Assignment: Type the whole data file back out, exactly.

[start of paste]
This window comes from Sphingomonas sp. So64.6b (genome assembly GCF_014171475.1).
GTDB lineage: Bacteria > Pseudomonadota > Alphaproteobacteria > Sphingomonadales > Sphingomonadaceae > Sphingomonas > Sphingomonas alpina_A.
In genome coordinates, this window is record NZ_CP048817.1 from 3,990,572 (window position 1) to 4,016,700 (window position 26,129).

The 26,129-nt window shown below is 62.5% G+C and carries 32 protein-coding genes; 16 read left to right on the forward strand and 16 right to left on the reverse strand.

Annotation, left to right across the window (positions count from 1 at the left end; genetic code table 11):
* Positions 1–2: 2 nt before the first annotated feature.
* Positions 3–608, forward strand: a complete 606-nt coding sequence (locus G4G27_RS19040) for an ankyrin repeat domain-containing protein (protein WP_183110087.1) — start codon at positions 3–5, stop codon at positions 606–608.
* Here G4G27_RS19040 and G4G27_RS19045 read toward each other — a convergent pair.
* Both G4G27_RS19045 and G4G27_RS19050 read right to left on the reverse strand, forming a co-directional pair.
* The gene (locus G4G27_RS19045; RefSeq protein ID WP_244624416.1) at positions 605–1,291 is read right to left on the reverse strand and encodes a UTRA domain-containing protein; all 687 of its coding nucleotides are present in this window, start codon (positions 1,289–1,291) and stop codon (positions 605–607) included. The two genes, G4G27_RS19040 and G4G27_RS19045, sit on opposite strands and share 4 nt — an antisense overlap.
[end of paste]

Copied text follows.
This window comes from Sphingomonas sp. So64.6b (genome assembly GCF_014171475.1).
GTDB lineage: Bacteria > Pseudomonadota > Alphaproteobacteria > Sphingomonadales > Sphingomonadaceae > Sphingomonas > Sphingomonas alpina_A.
In genome coordinates, this window is record NZ_CP048817.1 from 3,990,572 (window position 1) to 4,016,700 (window position 26,129).

The 26,129-nt window shown below is 62.5% G+C and carries 32 protein-coding genes; 16 read left to right on the forward strand and 16 right to left on the reverse strand.

Annotation, left to right across the window (positions count from 1 at the left end; genetic code table 11):
* Positions 1–2: 2 nt before the first annotated feature.
* Positions 3–608, forward strand: a complete 606-nt coding sequence (locus G4G27_RS19040) for an ankyrin repeat domain-containing protein (protein WP_183110087.1) — start codon at positions 3–5, stop codon at positions 606–608.
* Here G4G27_RS19040 and G4G27_RS19045 read toward each other — a convergent pair.
* Both G4G27_RS19045 and G4G27_RS19050 read right to left on the reverse strand, forming a co-directional pair.
* The gene (locus G4G27_RS19045; RefSeq protein ID WP_244624416.1) at positions 605–1,291 is read right to left on the reverse strand and encodes a UTRA domain-containing protein; all 687 of its coding nucleotides are present in this window, start codon (positions 1,289–1,291) and stop codon (positions 605–607) included. The two genes, G4G27_RS19040 and G4G27_RS19045, sit on opposite strands and share 4 nt — an antisense overlap.